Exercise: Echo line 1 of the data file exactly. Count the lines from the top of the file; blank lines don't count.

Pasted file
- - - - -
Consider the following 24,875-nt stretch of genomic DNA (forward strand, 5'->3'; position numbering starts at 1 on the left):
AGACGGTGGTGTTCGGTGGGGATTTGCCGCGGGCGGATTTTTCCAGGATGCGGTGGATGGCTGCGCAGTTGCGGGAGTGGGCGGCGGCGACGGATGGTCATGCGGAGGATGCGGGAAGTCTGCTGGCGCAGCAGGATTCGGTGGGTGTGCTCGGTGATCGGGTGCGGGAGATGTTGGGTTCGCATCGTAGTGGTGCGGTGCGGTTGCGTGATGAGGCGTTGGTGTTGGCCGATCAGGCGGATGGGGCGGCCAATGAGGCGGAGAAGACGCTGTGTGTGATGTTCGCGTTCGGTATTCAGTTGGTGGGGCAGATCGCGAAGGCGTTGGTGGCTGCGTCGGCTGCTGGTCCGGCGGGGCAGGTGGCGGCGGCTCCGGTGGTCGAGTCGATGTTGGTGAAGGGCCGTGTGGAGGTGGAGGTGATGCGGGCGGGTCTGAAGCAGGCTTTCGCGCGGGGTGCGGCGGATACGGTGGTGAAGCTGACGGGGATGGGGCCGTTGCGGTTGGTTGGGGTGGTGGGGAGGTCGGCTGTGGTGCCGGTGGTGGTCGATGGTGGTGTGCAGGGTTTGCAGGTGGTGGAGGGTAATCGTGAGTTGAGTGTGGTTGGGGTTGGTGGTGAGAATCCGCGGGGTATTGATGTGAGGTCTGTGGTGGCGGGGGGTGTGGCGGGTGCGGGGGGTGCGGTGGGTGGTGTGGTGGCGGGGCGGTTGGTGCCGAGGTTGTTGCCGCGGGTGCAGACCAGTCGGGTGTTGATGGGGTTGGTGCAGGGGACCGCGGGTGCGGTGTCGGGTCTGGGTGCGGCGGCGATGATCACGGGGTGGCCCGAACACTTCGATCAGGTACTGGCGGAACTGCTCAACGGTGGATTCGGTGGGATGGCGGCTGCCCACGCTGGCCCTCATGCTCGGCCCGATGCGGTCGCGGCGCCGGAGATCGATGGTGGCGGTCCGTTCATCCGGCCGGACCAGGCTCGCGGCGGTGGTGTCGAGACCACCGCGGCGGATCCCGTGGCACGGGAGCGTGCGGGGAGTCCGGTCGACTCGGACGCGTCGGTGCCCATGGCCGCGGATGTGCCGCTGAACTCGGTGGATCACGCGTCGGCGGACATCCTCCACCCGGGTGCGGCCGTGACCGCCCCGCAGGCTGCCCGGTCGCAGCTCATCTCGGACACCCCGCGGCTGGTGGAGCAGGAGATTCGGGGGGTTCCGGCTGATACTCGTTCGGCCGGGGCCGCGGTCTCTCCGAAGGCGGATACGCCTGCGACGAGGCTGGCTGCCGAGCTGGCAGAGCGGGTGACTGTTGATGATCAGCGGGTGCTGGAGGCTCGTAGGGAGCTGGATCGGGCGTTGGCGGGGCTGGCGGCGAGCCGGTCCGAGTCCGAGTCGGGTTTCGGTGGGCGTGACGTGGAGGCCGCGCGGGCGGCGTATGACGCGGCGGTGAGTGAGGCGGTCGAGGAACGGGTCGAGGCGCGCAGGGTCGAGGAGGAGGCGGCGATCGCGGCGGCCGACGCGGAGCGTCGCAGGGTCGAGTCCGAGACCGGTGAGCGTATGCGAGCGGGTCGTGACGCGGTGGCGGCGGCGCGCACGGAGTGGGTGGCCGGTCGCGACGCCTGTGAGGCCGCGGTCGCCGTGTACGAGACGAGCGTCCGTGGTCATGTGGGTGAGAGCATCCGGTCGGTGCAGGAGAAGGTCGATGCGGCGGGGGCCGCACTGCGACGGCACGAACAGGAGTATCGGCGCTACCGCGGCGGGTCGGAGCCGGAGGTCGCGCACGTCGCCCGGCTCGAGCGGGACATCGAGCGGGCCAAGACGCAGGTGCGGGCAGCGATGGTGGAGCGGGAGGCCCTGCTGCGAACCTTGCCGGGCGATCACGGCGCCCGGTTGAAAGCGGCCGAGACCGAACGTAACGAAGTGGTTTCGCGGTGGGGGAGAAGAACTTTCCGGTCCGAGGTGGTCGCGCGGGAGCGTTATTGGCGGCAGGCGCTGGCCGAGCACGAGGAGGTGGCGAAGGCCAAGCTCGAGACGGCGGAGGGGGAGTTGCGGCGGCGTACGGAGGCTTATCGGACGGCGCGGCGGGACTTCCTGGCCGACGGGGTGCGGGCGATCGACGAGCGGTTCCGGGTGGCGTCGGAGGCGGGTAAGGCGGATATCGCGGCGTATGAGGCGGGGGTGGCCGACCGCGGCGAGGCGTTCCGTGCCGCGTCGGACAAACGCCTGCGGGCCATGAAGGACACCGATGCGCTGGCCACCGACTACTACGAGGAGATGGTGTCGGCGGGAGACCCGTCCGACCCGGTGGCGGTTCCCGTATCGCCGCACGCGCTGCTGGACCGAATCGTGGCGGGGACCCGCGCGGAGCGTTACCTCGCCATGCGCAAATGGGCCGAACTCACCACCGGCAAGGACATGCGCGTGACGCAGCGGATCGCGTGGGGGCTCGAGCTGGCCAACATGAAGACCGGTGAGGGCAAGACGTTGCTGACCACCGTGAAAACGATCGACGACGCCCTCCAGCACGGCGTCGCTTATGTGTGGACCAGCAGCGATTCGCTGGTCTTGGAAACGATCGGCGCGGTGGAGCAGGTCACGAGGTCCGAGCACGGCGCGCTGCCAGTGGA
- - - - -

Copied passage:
Consider the following 24,875-nt stretch of genomic DNA (forward strand, 5'->3'; position numbering starts at 1 on the left):